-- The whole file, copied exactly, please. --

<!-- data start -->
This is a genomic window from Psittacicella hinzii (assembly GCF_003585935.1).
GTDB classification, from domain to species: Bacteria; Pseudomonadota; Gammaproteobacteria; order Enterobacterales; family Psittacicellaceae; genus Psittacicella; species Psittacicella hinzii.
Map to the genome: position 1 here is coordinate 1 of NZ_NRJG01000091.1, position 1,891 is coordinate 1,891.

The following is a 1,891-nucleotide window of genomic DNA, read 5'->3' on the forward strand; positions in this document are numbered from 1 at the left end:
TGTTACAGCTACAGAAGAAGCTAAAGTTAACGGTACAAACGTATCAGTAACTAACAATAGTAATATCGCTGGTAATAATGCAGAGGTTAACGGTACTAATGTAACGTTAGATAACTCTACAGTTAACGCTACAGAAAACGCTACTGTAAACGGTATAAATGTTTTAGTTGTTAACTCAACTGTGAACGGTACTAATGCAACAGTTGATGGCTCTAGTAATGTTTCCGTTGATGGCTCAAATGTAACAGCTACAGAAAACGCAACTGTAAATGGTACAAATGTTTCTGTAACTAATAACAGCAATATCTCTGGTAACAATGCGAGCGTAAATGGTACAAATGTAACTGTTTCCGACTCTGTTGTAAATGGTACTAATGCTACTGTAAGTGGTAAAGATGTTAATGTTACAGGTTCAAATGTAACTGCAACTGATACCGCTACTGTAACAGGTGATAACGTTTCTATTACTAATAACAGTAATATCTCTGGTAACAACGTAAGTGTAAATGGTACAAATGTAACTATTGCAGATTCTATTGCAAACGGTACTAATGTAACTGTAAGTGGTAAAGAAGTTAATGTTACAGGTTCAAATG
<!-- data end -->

This is a genomic window from Psittacicella hinzii (assembly GCF_003585935.1).
GTDB classification, from domain to species: Bacteria; Pseudomonadota; Gammaproteobacteria; order Enterobacterales; family Psittacicellaceae; genus Psittacicella; species Psittacicella hinzii.
Map to the genome: position 1 here is coordinate 1 of NZ_NRJG01000091.1, position 1,891 is coordinate 1,891.

The following is a 1,891-nucleotide window of genomic DNA, read 5'->3' on the forward strand; positions in this document are numbered from 1 at the left end:
TGTTACAGCTACAGAAGAAGCTAAAGTTAACGGTACAAACGTATCAGTAACTAACAATAGTAATATCGCTGGTAATAATGCAGAGGTTAACGGTACTAATGTAACGTTAGATAACTCTACAGTTAACGCTACAGAAAACGCTACTGTAAACGGTATAAATGTTTTAGTTGTTAACTCAACTGTGAACGGTACTAATGCAACAGTTGATGGCTCTAGTAATGTTTCCGTTGATGGCTCAAATGTAACAGCTACAGAAAACGCAACTGTAAATGGTACAAATGTTTCTGTAACTAATAACAGCAATATCTCTGGTAACAATGCGAGCGTAAATGGTACAAATGTAACTGTTTCCGACTCTGTTGTAAATGGTACTAATGCTACTGTAAGTGGTAAAGATGTTAATGTTACAGGTTCAAATGTAACTGCAACTGATACCGCTACTGTAACAGGTGATAACGTTTCTATTACTAATAACAGTAATATCTCTGGTAACAACGTAAGTGTAAATGGTACAAATGTAACTATTGCAGATTCTATTGCAAACGGTACTAATGTAACTGTAAGTGGTAAAGAAGTTAATGTTACAGGTTCAAATG